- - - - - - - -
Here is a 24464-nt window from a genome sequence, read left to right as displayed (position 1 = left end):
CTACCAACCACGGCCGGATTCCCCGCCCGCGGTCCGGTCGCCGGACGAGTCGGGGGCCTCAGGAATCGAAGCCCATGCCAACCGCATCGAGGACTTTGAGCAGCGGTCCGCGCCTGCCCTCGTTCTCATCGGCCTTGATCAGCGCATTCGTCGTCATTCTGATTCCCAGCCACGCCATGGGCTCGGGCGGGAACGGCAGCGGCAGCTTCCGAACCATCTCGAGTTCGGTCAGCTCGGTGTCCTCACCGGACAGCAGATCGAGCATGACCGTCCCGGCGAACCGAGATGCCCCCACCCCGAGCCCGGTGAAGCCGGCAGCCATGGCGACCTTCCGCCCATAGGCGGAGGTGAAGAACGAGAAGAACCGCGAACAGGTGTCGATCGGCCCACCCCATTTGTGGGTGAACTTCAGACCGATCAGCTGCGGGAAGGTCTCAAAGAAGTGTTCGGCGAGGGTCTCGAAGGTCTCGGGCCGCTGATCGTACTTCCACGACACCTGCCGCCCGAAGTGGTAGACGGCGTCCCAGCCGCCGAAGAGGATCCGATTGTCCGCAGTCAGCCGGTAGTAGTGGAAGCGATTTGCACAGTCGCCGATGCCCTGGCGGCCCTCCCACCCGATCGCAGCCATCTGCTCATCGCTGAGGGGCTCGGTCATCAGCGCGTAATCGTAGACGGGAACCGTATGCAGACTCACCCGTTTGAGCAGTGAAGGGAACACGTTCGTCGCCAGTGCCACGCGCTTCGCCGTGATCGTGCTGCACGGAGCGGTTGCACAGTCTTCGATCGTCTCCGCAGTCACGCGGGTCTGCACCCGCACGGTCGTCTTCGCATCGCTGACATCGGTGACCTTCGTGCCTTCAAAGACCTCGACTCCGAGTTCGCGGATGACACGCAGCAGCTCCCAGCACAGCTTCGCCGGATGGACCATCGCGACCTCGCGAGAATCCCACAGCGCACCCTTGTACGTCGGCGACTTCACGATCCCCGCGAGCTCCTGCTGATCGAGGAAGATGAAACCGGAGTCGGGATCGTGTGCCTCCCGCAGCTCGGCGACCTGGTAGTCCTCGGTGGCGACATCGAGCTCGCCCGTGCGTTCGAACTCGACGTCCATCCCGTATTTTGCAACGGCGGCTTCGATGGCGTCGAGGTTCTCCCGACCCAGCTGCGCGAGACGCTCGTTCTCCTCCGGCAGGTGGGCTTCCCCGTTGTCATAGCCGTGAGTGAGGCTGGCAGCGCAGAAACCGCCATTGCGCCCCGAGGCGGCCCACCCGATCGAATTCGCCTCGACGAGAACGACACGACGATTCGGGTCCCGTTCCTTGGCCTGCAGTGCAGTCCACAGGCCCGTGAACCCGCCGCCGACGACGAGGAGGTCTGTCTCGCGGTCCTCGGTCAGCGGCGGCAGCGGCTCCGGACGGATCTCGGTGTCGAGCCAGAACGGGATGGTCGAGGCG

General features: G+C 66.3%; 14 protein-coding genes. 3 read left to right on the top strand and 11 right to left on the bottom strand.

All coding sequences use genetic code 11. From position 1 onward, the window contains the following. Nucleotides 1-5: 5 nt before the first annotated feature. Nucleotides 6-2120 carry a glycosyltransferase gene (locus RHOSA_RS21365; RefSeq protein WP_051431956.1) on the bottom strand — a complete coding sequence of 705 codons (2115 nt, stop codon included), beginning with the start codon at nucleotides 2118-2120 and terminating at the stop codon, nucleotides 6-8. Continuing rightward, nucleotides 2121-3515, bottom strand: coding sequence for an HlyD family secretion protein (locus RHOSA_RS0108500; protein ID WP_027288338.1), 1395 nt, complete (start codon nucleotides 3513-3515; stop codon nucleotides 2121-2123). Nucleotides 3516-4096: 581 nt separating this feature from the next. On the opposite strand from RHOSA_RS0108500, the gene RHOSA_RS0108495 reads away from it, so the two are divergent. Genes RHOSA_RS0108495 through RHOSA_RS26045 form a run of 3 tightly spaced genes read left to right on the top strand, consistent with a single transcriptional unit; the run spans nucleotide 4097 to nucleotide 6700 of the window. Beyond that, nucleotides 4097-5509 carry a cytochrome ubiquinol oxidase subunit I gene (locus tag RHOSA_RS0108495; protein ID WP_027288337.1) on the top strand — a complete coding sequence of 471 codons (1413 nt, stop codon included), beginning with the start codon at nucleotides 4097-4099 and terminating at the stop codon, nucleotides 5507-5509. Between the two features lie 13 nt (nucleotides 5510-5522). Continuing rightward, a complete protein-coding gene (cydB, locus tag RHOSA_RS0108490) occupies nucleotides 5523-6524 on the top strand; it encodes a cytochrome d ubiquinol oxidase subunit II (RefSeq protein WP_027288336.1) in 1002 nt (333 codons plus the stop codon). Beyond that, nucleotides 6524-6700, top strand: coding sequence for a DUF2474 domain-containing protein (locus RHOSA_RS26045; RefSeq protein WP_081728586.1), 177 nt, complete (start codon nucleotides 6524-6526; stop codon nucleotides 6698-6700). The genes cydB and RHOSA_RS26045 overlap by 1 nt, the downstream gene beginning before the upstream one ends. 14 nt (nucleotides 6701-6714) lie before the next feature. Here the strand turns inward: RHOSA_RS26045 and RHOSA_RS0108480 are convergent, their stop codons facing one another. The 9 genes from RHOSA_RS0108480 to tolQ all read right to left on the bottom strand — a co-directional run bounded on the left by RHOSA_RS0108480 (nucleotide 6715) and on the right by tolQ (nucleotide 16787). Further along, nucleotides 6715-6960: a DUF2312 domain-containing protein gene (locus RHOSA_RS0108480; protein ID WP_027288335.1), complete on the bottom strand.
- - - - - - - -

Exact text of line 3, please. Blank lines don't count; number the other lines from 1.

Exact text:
General features: G+C 66.3%; 14 protein-coding genes. 3 read left to right on the top strand and 11 right to left on the bottom strand.